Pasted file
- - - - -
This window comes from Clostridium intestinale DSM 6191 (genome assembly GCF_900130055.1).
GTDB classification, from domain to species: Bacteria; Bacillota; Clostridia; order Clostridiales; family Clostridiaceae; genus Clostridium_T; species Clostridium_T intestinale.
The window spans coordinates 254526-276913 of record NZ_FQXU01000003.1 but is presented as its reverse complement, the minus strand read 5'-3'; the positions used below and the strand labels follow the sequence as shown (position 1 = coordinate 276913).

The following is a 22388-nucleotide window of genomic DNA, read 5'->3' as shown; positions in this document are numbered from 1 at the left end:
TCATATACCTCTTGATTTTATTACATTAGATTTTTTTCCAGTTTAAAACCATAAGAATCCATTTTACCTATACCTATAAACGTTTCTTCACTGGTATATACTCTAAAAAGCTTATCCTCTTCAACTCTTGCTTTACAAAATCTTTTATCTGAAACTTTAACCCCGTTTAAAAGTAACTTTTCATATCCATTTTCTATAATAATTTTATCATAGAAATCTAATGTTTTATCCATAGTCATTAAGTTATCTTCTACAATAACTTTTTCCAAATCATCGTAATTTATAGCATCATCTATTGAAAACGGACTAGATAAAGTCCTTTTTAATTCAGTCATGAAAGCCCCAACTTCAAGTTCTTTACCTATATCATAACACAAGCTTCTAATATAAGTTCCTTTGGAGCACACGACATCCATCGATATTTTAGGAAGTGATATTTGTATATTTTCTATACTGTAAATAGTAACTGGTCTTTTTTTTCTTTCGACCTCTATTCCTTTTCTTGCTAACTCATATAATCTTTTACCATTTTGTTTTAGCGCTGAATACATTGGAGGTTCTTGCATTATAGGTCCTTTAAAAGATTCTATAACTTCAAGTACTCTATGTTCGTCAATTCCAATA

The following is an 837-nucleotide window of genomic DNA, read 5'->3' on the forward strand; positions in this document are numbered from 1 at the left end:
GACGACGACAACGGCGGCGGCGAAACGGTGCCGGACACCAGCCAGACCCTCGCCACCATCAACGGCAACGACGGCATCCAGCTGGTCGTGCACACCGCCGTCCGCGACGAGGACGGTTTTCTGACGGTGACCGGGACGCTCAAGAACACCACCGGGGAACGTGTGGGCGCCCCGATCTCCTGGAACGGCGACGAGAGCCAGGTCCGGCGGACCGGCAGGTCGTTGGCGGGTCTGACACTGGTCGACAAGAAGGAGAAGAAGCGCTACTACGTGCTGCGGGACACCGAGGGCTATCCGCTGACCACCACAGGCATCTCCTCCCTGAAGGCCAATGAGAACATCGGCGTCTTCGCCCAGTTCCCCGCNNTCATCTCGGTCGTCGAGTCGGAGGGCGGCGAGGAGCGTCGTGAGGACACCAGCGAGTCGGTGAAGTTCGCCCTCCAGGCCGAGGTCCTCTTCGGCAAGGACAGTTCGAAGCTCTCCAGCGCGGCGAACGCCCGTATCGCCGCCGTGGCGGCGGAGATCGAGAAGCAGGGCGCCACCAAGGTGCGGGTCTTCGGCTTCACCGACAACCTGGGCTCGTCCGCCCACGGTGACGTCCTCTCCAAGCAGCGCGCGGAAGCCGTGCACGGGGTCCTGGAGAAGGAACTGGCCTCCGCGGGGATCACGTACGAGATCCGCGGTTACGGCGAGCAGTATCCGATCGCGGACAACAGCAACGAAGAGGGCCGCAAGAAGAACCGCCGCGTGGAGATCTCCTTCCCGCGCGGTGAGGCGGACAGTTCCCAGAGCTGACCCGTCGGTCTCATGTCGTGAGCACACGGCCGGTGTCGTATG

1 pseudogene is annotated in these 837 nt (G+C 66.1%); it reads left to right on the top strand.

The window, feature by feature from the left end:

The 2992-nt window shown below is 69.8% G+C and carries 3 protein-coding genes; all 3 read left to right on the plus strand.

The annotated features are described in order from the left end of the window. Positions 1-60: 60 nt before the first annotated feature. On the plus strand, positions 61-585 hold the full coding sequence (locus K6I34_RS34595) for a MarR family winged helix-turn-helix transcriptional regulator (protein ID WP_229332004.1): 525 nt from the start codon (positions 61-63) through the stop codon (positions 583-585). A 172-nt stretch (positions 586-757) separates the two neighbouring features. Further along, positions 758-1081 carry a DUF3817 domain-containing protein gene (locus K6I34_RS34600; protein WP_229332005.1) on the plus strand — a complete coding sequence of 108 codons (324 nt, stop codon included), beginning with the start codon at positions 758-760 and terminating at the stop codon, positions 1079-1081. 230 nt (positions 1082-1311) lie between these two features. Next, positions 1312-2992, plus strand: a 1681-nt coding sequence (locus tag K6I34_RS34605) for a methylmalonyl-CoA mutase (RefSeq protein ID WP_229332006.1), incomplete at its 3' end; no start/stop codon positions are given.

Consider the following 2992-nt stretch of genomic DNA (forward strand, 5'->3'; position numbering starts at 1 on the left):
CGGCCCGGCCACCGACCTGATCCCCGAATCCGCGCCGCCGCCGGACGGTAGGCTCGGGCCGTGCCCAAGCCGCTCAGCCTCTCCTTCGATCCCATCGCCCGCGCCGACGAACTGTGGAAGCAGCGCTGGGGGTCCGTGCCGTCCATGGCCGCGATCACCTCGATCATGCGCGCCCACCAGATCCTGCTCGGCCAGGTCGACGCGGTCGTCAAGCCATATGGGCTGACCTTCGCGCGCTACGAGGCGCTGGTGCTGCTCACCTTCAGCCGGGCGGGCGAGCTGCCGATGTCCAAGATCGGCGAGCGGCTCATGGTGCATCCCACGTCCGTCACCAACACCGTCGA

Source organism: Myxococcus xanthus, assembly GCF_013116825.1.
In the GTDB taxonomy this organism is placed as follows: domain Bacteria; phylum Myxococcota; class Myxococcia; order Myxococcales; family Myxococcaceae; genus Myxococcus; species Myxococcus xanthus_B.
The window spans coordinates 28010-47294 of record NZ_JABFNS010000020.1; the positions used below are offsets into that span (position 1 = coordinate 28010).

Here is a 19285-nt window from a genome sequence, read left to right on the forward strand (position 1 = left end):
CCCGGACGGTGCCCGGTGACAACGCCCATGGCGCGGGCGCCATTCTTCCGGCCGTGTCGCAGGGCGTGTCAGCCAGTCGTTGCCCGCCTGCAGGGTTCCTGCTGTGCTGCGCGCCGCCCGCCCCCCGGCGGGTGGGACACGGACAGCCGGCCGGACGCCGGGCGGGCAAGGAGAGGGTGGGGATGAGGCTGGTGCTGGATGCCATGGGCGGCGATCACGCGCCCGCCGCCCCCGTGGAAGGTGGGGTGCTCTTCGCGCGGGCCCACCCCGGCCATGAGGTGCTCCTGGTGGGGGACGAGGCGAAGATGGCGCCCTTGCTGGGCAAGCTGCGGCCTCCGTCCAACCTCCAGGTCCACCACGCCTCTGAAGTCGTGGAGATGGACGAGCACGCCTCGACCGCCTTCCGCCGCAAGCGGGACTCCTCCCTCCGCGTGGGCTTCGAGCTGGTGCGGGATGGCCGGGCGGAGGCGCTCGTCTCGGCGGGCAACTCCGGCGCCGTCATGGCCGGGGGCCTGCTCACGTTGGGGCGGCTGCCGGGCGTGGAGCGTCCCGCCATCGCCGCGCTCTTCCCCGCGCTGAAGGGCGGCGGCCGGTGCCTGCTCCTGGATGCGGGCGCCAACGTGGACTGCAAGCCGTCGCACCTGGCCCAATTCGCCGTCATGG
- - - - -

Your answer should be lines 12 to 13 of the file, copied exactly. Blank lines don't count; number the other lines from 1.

Consider the following 2992-nt stretch of genomic DNA (forward strand, 5'->3'; position numbering starts at 1 on the left):
CGGCCCGGCCACCGACCTGATCCCCGAATCCGCGCCGCCGCCGGACGGTAGGCTCGGGCCGTGCCCAAGCCGCTCAGCCTCTCCTTCGATCCCATCGCCCGCGCCGACGAACTGTGGAAGCAGCGCTGGGGGTCCGTGCCGTCCATGGCCGCGATCACCTCGATCATGCGCGCCCACCAGATCCTGCTCGGCCAGGTCGACGCGGTCGTCAAGCCATATGGGCTGACCTTCGCGCGCTACGAGGCGCTGGTGCTGCTCACCTTCAGCCGGGCGGGCGAGCTGCCGATGTCCAAGATCGGCGAGCGGCTCATGGTGCATCCCACGTCCGTCACCAACACCGTCGA